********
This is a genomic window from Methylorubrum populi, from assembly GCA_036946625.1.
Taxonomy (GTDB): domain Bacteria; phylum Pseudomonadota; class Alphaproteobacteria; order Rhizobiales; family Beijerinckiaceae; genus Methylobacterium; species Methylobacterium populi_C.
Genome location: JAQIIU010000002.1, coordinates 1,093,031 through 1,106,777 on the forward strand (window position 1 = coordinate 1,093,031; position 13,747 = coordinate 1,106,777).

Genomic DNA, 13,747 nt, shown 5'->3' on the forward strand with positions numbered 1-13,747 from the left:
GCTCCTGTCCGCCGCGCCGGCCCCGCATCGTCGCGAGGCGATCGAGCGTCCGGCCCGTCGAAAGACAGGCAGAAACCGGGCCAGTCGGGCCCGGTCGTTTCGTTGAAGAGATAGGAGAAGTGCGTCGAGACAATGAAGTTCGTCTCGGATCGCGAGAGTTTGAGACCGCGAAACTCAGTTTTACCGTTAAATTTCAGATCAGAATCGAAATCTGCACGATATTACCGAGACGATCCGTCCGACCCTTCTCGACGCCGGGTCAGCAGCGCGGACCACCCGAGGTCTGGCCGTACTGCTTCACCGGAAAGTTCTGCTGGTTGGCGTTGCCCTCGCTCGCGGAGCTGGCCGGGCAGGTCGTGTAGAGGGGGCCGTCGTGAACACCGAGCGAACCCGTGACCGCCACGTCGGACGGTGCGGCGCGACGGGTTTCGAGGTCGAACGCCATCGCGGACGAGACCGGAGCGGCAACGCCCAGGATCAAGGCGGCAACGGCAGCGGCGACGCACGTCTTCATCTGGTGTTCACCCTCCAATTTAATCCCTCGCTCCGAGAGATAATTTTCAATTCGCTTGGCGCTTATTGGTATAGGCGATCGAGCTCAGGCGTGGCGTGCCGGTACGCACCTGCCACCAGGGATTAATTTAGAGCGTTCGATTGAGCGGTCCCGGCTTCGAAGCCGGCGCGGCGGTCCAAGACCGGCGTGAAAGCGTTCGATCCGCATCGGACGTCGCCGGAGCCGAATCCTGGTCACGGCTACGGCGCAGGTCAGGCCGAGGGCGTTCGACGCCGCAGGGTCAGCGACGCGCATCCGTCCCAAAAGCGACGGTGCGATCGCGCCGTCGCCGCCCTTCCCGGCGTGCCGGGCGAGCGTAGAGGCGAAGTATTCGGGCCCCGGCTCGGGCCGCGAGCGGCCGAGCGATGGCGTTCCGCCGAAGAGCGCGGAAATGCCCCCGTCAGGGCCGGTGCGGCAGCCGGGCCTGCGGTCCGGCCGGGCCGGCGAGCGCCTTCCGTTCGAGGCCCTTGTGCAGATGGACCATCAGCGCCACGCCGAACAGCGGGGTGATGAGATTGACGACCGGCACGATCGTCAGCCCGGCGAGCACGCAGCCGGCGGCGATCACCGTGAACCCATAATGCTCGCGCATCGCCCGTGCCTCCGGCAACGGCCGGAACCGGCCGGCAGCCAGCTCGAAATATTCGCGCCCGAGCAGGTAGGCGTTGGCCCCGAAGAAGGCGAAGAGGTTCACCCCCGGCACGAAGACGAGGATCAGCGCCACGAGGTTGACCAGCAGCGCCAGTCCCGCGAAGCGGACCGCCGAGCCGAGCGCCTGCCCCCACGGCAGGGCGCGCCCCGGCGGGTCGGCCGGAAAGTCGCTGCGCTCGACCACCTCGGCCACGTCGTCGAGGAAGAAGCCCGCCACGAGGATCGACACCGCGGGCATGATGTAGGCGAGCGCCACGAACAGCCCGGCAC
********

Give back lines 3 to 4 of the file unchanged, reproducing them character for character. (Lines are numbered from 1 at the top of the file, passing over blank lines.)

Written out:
Genome location: JAQIIU010000002.1, coordinates 1,093,031 through 1,106,777 on the forward strand (window position 1 = coordinate 1,093,031; position 13,747 = coordinate 1,106,777).

Genomic DNA, 13,747 nt, shown 5'->3' on the forward strand with positions numbered 1-13,747 from the left: